At Faneuil Media we often use maps to make data more accessible to readers. Because it’s so simple and people are familiar with it, we frequently use Google’s mapping platform.
Unfortunately, Google’s API doesn’t make it easy to map shapes and areas. It’s simple to map specific points, like the location of crimes, but not areas, like neighborhoods.
To help readers really penetrate a body of geographic data, it’s often important to provide a detail-level view (specific points) AND a summary-level view (areas). But until now, we haven’t been able to do both with the Google API.
Now we can.
Last week we launched a package on Boston.com that maps campaign finance data for Massachusetts gubernatorial candidates. As in the past, we’ve plotted detail-level data on the map -- in this case, campaign contributions.
But this package is special because readers can also view
summaries of the data. Readers can see that Chris Gabrieli’s contributions to
his own campaign dominate
This project stretched us further than anything else we’ve done. The data set was bigger and messier than anything we’ve worked with. Even after lots of cleanup, there were many contributions that we couldn’t find coordinates for and therefore were not able to map. Also, the layers are very resource-intensive and we spent a lot of time figuring out how to host the package.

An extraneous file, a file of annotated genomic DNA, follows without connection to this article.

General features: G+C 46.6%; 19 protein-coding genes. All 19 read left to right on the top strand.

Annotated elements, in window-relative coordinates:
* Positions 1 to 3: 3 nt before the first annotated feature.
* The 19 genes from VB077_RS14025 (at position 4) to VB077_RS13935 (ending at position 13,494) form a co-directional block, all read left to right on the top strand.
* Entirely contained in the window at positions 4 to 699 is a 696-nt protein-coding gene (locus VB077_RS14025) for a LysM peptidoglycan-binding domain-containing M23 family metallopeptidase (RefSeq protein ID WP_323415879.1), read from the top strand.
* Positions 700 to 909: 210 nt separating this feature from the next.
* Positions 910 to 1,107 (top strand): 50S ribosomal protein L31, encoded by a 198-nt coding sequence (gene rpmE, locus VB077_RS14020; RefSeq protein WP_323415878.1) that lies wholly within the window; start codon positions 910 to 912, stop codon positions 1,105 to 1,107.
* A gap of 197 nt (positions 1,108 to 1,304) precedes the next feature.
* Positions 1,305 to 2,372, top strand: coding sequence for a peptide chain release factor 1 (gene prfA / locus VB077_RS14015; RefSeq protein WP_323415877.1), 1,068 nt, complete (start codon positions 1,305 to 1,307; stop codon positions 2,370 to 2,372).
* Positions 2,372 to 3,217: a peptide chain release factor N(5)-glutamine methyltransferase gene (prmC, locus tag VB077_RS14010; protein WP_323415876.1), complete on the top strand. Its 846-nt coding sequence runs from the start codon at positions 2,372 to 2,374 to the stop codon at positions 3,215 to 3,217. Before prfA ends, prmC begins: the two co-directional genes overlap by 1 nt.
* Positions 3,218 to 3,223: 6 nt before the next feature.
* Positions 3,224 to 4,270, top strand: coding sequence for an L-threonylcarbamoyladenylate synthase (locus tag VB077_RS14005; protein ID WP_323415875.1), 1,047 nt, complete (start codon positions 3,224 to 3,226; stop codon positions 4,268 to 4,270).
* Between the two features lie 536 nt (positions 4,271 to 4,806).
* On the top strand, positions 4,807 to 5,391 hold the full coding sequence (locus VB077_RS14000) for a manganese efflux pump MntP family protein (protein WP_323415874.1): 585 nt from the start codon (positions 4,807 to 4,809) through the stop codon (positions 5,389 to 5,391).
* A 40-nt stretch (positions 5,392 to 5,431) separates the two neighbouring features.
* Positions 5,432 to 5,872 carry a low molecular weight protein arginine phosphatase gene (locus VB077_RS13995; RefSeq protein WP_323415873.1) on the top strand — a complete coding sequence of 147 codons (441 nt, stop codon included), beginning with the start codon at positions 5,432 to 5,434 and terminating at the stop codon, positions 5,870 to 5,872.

But thanks to some amazing work on Theo’s part and a huge
amount of patience at Boston.com, we addressed these problems, and ended up
with a package that we’re very happy with. By building a deep, intuitive interface
it’s now easy – not to mention kind of fun – to see who’s contributing to
candidates. Hopefully we’ve made the election process in
Now that this has been up for a few days, we’re beginning to think about next steps. If you have any thoughts or other feedback, let me know.